Just as in 45 where nothing could let imagine that one day, yesterday’s enemies would join forces for prosperity, it is urgent that Europe does business with Africans in the way it does with non-Africans stakeholders. In other words, to look at Africa as the opportunity that Europe needs, rather than as former colonies. Without this important change, Europe will increasingly lose its influence while missing out on opportunities on the African continent, as competition is now global at all levels. No more privileged relationships in the near future, as youth have different expectations.

Everyone wants his piece of Africa.

Between the sixteenth and the twentieth centuries, European nations controlled and colonized all continents. With an African particularity since, its colonization took its course until recently (between 1955 and 1962), deeply impregnating each other in a certain way of doing business and politics. Habits and paradigms that the new generation rejects, preferring collaborate with countries and organizations with less historical liabilities, and even better, less negative liabilities. This is where Europe, which is slow to adapt to the new deal, is losing ground.

The Covid crisis has accentuated European countries difficulties: increasing unemployment rate, population significant aging, identity crisis, business relocation needs, need for arable land and loss of momentum on the international political scene.

Beyond the traditional arms and raw materials markets, the opportunities are obvious with fresh look at the numbers:

  • 3 billion people in 55 countries. 3 times the EU and is rapidly approaching China
  • 60% world’s arable land
  • 59% of the population is under 25, with 20 years old average
  • 435 million internet users in 2017 (20% annual growth)
  • 45% average growth per year, making Africa the continent with the most attractive market in the world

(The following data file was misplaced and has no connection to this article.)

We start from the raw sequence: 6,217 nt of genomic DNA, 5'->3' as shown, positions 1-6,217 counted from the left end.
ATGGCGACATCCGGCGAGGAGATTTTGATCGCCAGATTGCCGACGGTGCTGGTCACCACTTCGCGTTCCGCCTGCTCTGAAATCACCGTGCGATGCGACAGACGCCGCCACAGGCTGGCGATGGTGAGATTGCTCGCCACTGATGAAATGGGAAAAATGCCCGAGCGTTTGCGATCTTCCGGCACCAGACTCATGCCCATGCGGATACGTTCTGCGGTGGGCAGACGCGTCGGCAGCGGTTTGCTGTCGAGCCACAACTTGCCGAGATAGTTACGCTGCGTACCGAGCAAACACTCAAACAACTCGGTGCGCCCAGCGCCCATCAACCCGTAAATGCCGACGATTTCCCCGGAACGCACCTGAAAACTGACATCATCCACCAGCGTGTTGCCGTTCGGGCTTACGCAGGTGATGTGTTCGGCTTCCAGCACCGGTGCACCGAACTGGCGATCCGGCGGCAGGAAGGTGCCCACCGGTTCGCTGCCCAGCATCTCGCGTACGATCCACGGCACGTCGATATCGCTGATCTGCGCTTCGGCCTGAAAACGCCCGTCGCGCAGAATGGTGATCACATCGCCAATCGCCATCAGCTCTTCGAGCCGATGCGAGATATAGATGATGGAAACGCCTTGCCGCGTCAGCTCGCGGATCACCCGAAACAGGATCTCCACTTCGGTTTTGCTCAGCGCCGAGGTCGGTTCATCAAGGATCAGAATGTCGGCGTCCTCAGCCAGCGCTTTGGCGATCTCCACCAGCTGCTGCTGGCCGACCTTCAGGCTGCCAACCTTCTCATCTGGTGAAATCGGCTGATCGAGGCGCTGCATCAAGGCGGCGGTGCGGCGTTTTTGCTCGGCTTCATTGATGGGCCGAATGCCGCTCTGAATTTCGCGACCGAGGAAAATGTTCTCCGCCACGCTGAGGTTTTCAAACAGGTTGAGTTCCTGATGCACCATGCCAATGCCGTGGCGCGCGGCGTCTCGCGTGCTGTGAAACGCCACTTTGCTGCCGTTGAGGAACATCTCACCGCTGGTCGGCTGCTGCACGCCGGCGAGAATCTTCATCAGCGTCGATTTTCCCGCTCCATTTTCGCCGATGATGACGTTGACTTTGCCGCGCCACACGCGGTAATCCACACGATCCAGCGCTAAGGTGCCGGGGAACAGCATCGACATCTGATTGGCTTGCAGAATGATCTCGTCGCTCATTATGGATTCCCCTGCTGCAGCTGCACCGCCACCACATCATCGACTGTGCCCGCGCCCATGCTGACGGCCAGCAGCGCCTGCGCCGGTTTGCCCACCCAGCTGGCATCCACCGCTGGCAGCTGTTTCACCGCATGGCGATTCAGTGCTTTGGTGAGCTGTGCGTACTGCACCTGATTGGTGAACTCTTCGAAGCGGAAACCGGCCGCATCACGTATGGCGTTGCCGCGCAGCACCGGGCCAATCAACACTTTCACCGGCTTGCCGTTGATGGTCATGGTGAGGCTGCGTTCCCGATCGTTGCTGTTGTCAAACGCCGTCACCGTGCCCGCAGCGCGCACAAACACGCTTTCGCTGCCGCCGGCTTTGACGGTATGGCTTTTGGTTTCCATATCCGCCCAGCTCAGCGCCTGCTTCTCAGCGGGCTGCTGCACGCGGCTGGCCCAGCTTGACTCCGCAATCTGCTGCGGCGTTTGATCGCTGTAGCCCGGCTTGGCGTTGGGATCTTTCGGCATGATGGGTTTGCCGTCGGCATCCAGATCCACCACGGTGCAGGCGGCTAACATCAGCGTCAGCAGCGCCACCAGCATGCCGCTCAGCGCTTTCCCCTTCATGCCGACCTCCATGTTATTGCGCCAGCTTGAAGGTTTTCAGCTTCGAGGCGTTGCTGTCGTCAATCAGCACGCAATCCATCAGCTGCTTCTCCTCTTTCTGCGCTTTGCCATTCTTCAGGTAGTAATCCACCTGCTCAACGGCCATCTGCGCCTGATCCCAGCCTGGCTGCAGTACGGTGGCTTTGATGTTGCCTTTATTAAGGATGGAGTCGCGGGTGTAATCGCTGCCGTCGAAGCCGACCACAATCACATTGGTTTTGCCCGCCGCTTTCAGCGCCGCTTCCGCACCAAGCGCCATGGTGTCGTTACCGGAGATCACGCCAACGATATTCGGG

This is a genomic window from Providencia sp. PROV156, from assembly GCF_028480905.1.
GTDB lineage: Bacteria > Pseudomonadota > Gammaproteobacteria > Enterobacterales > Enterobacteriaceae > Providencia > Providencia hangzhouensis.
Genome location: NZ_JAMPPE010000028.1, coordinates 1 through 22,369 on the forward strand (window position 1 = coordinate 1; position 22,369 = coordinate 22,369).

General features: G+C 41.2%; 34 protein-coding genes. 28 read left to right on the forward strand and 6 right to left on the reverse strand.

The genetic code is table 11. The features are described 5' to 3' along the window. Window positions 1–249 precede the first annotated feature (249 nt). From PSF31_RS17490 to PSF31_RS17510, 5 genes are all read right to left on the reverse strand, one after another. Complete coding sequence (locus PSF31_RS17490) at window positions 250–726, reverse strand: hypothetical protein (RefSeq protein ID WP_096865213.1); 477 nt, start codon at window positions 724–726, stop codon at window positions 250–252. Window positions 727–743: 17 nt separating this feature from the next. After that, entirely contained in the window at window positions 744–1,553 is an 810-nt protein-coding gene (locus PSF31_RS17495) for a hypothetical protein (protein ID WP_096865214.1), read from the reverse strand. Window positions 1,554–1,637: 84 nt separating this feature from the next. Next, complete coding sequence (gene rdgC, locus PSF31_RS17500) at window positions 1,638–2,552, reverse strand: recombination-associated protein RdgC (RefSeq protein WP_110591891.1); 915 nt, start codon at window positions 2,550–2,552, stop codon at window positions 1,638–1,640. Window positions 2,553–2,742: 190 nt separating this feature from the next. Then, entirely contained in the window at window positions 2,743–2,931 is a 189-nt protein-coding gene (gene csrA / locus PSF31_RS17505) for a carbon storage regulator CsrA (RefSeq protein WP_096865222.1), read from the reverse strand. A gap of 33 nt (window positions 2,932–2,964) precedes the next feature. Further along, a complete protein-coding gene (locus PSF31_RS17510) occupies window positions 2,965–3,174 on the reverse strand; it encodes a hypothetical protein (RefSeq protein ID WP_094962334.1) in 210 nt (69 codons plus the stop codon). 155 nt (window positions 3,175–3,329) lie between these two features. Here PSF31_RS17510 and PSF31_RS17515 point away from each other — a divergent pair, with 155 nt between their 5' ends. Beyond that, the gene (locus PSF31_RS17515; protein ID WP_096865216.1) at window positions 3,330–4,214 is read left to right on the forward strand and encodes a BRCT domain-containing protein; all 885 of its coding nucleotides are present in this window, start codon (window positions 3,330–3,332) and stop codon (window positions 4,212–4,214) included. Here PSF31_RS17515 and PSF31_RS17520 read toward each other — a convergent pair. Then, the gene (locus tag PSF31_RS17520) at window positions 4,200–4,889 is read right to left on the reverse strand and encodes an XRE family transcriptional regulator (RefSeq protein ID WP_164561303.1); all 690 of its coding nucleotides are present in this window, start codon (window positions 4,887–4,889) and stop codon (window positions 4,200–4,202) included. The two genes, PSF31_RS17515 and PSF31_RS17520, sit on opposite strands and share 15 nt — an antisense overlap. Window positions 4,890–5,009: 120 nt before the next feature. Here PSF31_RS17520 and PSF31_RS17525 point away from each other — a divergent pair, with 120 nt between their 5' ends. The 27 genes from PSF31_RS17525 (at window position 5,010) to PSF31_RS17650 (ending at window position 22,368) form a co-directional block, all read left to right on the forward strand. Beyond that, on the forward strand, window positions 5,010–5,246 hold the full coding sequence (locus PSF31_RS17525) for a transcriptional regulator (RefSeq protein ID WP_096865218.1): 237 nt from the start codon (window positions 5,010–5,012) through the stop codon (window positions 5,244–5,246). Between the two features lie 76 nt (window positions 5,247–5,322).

• 90% of phones in Africa are mobiles
  • 29 years average age of Internet users, with an over-representation of 15-24-year-old,
  • Constitution of a continental single market which will be the 2nd largest in the world by 2050.

The reasons why a little cold war is going on, and that everyone wants their piece of Africa. In this regard, 2019 was the year which illustrates that fact quite well. Russia, France, China, England, Germany, the United States, all organized an African Summit.

European countries can’t afford Africans youth’s disenchantment.

Although Europe is aware of it, still underestimates its bad image’s impact on Africans youth and the phenomenon of more and more diasporas returning to their country of origin. Especially since those who return to Africa are generally the most educated and ambitious, thus further accentuating the brain drain experienced by some European countries. For a continent that needs manpower and innovation, missing out on the new Africa will be damaging.

In addition, the paradigm shift and the image that young Africans have of Europe will lead to a drop-in immigration and profitable collaborations for Europe. This could result in more European identity issues due to the crisis approaching recession, and less economic stimulus. History teaches us that economic crises go hand in hand with identity crises, and we are experiencing a very significant one.